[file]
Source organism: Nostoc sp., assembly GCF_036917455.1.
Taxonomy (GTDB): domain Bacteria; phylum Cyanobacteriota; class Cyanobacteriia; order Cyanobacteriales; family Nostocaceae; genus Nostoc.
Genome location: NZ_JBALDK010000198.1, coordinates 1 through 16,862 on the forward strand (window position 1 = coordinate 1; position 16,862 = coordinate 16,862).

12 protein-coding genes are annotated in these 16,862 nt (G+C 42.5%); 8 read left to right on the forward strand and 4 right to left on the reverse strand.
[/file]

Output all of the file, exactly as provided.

Source organism: Nostoc sp., assembly GCF_036917455.1.
Taxonomy (GTDB): domain Bacteria; phylum Cyanobacteriota; class Cyanobacteriia; order Cyanobacteriales; family Nostocaceae; genus Nostoc.
Genome location: NZ_JBALDK010000198.1, coordinates 1 through 16,862 on the forward strand (window position 1 = coordinate 1; position 16,862 = coordinate 16,862).

12 protein-coding genes are annotated in these 16,862 nt (G+C 42.5%); 8 read left to right on the forward strand and 4 right to left on the reverse strand.